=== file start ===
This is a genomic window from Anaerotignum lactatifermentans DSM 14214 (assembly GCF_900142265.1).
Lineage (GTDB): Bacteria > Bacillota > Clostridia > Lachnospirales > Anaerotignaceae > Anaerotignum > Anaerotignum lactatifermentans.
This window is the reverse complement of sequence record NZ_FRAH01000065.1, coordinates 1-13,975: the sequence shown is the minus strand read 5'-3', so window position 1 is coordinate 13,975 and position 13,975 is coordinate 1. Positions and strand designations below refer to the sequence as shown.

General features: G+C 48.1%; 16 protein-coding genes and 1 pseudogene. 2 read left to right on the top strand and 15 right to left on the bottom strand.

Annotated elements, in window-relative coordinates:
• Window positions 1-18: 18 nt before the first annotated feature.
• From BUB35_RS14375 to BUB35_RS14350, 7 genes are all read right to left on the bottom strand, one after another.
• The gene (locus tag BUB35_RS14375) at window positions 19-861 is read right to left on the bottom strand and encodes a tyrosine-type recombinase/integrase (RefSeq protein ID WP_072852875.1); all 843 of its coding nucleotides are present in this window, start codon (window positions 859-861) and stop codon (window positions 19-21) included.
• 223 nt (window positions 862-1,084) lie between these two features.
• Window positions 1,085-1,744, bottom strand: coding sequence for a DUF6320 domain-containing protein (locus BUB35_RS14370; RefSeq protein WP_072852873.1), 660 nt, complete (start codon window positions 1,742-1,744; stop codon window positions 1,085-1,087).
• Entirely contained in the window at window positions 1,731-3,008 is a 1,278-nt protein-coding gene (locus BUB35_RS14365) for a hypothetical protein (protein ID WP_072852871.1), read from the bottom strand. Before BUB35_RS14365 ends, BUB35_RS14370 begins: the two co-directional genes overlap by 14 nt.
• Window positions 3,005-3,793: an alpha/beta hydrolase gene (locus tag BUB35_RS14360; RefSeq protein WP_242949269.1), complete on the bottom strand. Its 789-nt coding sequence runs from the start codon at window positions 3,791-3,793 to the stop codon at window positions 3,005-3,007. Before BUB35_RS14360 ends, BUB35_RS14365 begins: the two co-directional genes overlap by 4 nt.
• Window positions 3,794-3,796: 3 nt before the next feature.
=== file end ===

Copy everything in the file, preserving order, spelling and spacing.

This is a genomic window from Anaerotignum lactatifermentans DSM 14214 (assembly GCF_900142265.1).
Lineage (GTDB): Bacteria > Bacillota > Clostridia > Lachnospirales > Anaerotignaceae > Anaerotignum > Anaerotignum lactatifermentans.
This window is the reverse complement of sequence record NZ_FRAH01000065.1, coordinates 1-13,975: the sequence shown is the minus strand read 5'-3', so window position 1 is coordinate 13,975 and position 13,975 is coordinate 1. Positions and strand designations below refer to the sequence as shown.

General features: G+C 48.1%; 16 protein-coding genes and 1 pseudogene. 2 read left to right on the top strand and 15 right to left on the bottom strand.

Annotated elements, in window-relative coordinates:
• Window positions 1-18: 18 nt before the first annotated feature.
• From BUB35_RS14375 to BUB35_RS14350, 7 genes are all read right to left on the bottom strand, one after another.
• The gene (locus tag BUB35_RS14375) at window positions 19-861 is read right to left on the bottom strand and encodes a tyrosine-type recombinase/integrase (RefSeq protein ID WP_072852875.1); all 843 of its coding nucleotides are present in this window, start codon (window positions 859-861) and stop codon (window positions 19-21) included.
• 223 nt (window positions 862-1,084) lie between these two features.
• Window positions 1,085-1,744, bottom strand: coding sequence for a DUF6320 domain-containing protein (locus BUB35_RS14370; RefSeq protein WP_072852873.1), 660 nt, complete (start codon window positions 1,742-1,744; stop codon window positions 1,085-1,087).
• Entirely contained in the window at window positions 1,731-3,008 is a 1,278-nt protein-coding gene (locus BUB35_RS14365) for a hypothetical protein (protein ID WP_072852871.1), read from the bottom strand. Before BUB35_RS14365 ends, BUB35_RS14370 begins: the two co-directional genes overlap by 14 nt.
• Window positions 3,005-3,793: an alpha/beta hydrolase gene (locus tag BUB35_RS14360; RefSeq protein WP_242949269.1), complete on the bottom strand. Its 789-nt coding sequence runs from the start codon at window positions 3,791-3,793 to the stop codon at window positions 3,005-3,007. Before BUB35_RS14360 ends, BUB35_RS14365 begins: the two co-directional genes overlap by 4 nt.
• Window positions 3,794-3,796: 3 nt before the next feature.